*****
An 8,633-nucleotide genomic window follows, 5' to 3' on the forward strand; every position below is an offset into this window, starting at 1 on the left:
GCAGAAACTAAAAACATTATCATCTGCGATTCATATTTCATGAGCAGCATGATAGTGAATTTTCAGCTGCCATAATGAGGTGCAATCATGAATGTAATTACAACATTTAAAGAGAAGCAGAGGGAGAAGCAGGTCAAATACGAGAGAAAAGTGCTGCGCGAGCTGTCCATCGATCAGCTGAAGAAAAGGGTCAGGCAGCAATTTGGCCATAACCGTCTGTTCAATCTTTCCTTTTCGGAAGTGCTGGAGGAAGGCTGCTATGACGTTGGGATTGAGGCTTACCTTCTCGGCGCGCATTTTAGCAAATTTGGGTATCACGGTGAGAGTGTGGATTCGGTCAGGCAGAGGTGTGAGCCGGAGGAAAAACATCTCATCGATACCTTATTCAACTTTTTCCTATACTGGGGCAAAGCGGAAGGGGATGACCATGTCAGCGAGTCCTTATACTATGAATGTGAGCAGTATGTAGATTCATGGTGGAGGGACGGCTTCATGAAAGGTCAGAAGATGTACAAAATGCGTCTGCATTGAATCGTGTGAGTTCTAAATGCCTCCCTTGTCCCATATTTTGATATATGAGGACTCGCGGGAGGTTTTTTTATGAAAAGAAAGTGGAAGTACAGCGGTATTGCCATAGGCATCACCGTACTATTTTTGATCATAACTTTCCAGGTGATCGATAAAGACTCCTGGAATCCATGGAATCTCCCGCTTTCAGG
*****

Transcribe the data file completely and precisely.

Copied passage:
An 8,633-nucleotide genomic window follows, 5' to 3' on the forward strand; every position below is an offset into this window, starting at 1 on the left:
GCAGAAACTAAAAACATTATCATCTGCGATTCATATTTCATGAGCAGCATGATAGTGAATTTTCAGCTGCCATAATGAGGTGCAATCATGAATGTAATTACAACATTTAAAGAGAAGCAGAGGGAGAAGCAGGTCAAATACGAGAGAAAAGTGCTGCGCGAGCTGTCCATCGATCAGCTGAAGAAAAGGGTCAGGCAGCAATTTGGCCATAACCGTCTGTTCAATCTTTCCTTTTCGGAAGTGCTGGAGGAAGGCTGCTATGACGTTGGGATTGAGGCTTACCTTCTCGGCGCGCATTTTAGCAAATTTGGGTATCACGGTGAGAGTGTGGATTCGGTCAGGCAGAGGTGTGAGCCGGAGGAAAAACATCTCATCGATACCTTATTCAACTTTTTCCTATACTGGGGCAAAGCGGAAGGGGATGACCATGTCAGCGAGTCCTTATACTATGAATGTGAGCAGTATGTAGATTCATGGTGGAGGGACGGCTTCATGAAAGGTCAGAAGATGTACAAAATGCGTCTGCATTGAATCGTGTGAGTTCTAAATGCCTCCCTTGTCCCATATTTTGATATATGAGGACTCGCGGGAGGTTTTTTTATGAAAAGAAAGTGGAAGTACAGCGGTATTGCCATAGGCATCACCGTACTATTTTTGATCATAACTTTCCAGGTGATCGATAAAGACTCCTGGAATCCATGGAATCTCCCGCTTTCAGG